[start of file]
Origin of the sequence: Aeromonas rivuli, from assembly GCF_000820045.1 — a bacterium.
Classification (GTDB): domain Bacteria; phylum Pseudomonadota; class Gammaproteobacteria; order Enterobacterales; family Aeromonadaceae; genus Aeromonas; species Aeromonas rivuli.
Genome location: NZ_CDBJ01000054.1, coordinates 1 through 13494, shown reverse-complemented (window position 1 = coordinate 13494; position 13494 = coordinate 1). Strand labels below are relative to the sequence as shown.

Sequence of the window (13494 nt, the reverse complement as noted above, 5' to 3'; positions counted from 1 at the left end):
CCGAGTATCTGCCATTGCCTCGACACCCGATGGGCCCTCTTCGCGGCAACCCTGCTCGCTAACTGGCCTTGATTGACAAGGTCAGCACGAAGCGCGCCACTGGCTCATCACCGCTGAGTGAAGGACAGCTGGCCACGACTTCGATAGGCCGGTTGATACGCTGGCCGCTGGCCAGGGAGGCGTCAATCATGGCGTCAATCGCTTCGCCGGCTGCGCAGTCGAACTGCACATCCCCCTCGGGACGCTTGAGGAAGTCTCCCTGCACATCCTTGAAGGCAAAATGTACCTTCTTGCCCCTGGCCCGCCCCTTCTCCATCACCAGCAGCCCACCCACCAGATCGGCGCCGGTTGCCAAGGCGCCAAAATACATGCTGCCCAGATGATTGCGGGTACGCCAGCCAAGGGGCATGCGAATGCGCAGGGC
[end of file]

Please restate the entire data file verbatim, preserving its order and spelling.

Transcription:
Origin of the sequence: Aeromonas rivuli, from assembly GCF_000820045.1 — a bacterium.
Classification (GTDB): domain Bacteria; phylum Pseudomonadota; class Gammaproteobacteria; order Enterobacterales; family Aeromonadaceae; genus Aeromonas; species Aeromonas rivuli.
Genome location: NZ_CDBJ01000054.1, coordinates 1 through 13494, shown reverse-complemented (window position 1 = coordinate 13494; position 13494 = coordinate 1). Strand labels below are relative to the sequence as shown.

Sequence of the window (13494 nt, the reverse complement as noted above, 5' to 3'; positions counted from 1 at the left end):
CCGAGTATCTGCCATTGCCTCGACACCCGATGGGCCCTCTTCGCGGCAACCCTGCTCGCTAACTGGCCTTGATTGACAAGGTCAGCACGAAGCGCGCCACTGGCTCATCACCGCTGAGTGAAGGACAGCTGGCCACGACTTCGATAGGCCGGTTGATACGCTGGCCGCTGGCCAGGGAGGCGTCAATCATGGCGTCAATCGCTTCGCCGGCTGCGCAGTCGAACTGCACATCCCCCTCGGGACGCTTGAGGAAGTCTCCCTGCACATCCTTGAAGGCAAAATGTACCTTCTTGCCCCTGGCCCGCCCCTTCTCCATCACCAGCAGCCCACCCACCAGATCGGCGCCGGTTGCCAAGGCGCCAAAATACATGCTGCCCAGATGATTGCGGGTACGCCAGCCAAGGGGCATGCGAATGCGCAGGGC